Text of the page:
Should I Creep Feed My Calves?

Management : Cow & Calf

Management : Weaned Calf

Nutrition : Supplements

Ted Perry,

Beef Technical Solutions

Every operation has the potential to increase weaning weight with creep feeding.

The growth potential of today’s calves exceeds the growth they achieve with just milk and grass. From a genetics standpoint, we’re seeing bigger cows that have calves with the potential to wean off at 600 to 700 pounds. A diet of grass and milk alone can’t provide calves with enough energy to achieve that growth rate.

Creep feeding can make up the difference.

Creep feeding considerations

Consider these factors when deciding if and when to start creep feeding:

Market conditions: Creep feeding is most profitable when calf prices are high and feed prices are low due to the need to invest less money for more valuable calves. During high calf prices the potential profits can help cover the additional cost to creep feed and make it a lower risk.

Weaning time: Creep feeding can start 80 to 120 days before weaning, resulting in an additional 50 to 80 pounds of gain.[1] This gives calves enough time to get used to dry feed when nutrient needs are low, and primes them to start eating right away post-weaning when their growth accelerates and they require more energy.

Calving window: The tighter your calving window, the better creep feeding works. Additionally, fall calving systems can benefit more from creep feeding. These calves receive creep feed during winter when fresh forage is not readily available. During this time, calves take advantage of the additional energy and become accustomed to the creep feeder. As the weather warms up and forage becomes readily available, the calves return to the creep feeder since they are comfortable with it. This will make it easier for them to make up the energy needs required for their growth potential.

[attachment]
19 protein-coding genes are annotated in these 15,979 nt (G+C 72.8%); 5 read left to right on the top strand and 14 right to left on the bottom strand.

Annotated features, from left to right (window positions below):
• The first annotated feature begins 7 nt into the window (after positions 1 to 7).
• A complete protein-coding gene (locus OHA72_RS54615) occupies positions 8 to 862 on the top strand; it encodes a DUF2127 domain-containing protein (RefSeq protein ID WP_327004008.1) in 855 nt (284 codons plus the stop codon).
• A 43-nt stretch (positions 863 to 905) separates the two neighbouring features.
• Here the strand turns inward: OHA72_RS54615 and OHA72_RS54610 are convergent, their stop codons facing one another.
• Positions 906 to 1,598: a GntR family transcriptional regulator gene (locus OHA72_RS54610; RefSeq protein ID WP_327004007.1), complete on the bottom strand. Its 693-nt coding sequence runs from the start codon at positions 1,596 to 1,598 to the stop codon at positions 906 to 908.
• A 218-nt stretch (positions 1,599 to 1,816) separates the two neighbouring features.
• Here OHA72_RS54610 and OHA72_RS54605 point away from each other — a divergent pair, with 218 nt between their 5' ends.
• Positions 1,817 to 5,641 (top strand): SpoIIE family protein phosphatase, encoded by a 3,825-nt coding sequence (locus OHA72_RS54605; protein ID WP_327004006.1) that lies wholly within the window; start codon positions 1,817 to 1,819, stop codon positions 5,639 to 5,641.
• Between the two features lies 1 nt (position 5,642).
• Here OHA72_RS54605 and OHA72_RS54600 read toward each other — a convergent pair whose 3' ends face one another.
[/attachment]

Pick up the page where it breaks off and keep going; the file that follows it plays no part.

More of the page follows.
Location: It can be easier to implement creep feeding in some areas of the country than in others. For example, operations in the Midwest or Southeast typically have smaller pastures than those in the West, so calves don’t have to travel as far to reach a creep feeder and the feeder can be checked more frequently. While Western ranches can benefit from creep feeding, accessibility is a consideration.

Focus on cost-effective feeding strategies

For creep feeding to be cost-effective, calves should consume no more than 1% of their body weight in feed pre-weaning. This low-level feed introduction helps fuel the rumen microbes – which, in part, makes calves consume more forage and become more feed efficient – without overfeeding nutrients calves don’t need yet.

Start by feeding Purina® RangeLand® Calf Creep at 3-4 months old to support development of rumen microbes, develop calves’ appetite and get them used to the creep feeder. Once your calves regularly consume the creep feed, add in Purina® Accuration® Range supplements with Intake Modifying Technology® to set and control their intake.

Feeding both a creep feed and an intake modifier will ensure calves don’t under-consume, hurting their growth potential, or over-consume, impacting your bottom line. However, remember that introducing Intake Modifying Technology® too early can create a feed diversion as it isn’t as palatable as Purina® RangeLand® Calf Creep.

Find the right fit

Creep feeding is an excellent option to create additional value to calves and help them reach their full growth potential. Implementing a cost-effective creep feeding system is all about understanding your options and finding the right program to fit your needs.
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[1] Faulkner, DB; Ireland, FA. 1999. Performance of nursing calves fed supplement with varying protein levels. University of Illinois Extension.